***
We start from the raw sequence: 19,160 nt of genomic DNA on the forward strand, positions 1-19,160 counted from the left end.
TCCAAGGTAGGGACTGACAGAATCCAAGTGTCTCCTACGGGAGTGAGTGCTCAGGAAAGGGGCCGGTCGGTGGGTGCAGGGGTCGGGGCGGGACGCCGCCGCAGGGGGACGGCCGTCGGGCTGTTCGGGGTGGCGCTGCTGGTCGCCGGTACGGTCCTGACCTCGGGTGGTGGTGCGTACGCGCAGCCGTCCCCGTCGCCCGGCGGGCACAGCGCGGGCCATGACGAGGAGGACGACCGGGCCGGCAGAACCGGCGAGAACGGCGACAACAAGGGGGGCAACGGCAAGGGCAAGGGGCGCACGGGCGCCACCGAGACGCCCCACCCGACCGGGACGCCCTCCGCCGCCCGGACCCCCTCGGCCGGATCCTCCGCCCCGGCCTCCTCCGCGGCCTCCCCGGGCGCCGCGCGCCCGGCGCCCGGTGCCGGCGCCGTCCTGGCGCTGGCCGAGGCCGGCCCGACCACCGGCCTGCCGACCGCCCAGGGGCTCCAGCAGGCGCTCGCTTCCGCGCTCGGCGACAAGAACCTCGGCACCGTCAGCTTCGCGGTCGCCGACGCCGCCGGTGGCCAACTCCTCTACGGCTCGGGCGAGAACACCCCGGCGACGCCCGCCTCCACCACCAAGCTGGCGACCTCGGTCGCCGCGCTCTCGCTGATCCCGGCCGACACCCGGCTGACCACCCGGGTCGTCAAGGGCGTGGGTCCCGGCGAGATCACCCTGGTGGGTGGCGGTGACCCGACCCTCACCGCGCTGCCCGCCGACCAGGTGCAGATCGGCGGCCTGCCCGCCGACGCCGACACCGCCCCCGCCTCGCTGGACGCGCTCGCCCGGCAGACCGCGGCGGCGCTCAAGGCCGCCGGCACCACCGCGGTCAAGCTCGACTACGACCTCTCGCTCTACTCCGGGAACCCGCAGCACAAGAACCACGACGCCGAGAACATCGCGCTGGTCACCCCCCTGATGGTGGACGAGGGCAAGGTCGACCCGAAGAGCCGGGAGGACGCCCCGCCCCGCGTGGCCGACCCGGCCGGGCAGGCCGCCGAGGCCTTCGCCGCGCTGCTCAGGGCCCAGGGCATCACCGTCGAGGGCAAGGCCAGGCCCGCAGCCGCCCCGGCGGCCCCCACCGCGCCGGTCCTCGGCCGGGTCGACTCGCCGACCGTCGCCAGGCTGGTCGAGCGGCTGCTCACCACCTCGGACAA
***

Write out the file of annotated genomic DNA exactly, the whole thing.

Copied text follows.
We start from the raw sequence: 19,160 nt of genomic DNA on the forward strand, positions 1-19,160 counted from the left end.
TCCAAGGTAGGGACTGACAGAATCCAAGTGTCTCCTACGGGAGTGAGTGCTCAGGAAAGGGGCCGGTCGGTGGGTGCAGGGGTCGGGGCGGGACGCCGCCGCAGGGGGACGGCCGTCGGGCTGTTCGGGGTGGCGCTGCTGGTCGCCGGTACGGTCCTGACCTCGGGTGGTGGTGCGTACGCGCAGCCGTCCCCGTCGCCCGGCGGGCACAGCGCGGGCCATGACGAGGAGGACGACCGGGCCGGCAGAACCGGCGAGAACGGCGACAACAAGGGGGGCAACGGCAAGGGCAAGGGGCGCACGGGCGCCACCGAGACGCCCCACCCGACCGGGACGCCCTCCGCCGCCCGGACCCCCTCGGCCGGATCCTCCGCCCCGGCCTCCTCCGCGGCCTCCCCGGGCGCCGCGCGCCCGGCGCCCGGTGCCGGCGCCGTCCTGGCGCTGGCCGAGGCCGGCCCGACCACCGGCCTGCCGACCGCCCAGGGGCTCCAGCAGGCGCTCGCTTCCGCGCTCGGCGACAAGAACCTCGGCACCGTCAGCTTCGCGGTCGCCGACGCCGCCGGTGGCCAACTCCTCTACGGCTCGGGCGAGAACACCCCGGCGACGCCCGCCTCCACCACCAAGCTGGCGACCTCGGTCGCCGCGCTCTCGCTGATCCCGGCCGACACCCGGCTGACCACCCGGGTCGTCAAGGGCGTGGGTCCCGGCGAGATCACCCTGGTGGGTGGCGGTGACCCGACCCTCACCGCGCTGCCCGCCGACCAGGTGCAGATCGGCGGCCTGCCCGCCGACGCCGACACCGCCCCCGCCTCGCTGGACGCGCTCGCCCGGCAGACCGCGGCGGCGCTCAAGGCCGCCGGCACCACCGCGGTCAAGCTCGACTACGACCTCTCGCTCTACTCCGGGAACCCGCAGCACAAGAACCACGACGCCGAGAACATCGCGCTGGTCACCCCCCTGATGGTGGACGAGGGCAAGGTCGACCCGAAGAGCCGGGAGGACGCCCCGCCCCGCGTGGCCGACCCGGCCGGGCAGGCCGCCGAGGCCTTCGCCGCGCTGCTCAGGGCCCAGGGCATCACCGTCGAGGGCAAGGCCAGGCCCGCAGCCGCCCCGGCGGCCCCCACCGCGCCGGTCCTCGGCCGGGTCGACTCGCCGACCGTCGCCAGGCTGGTCGAGCGGCTGCTCACCACCTCGGACAA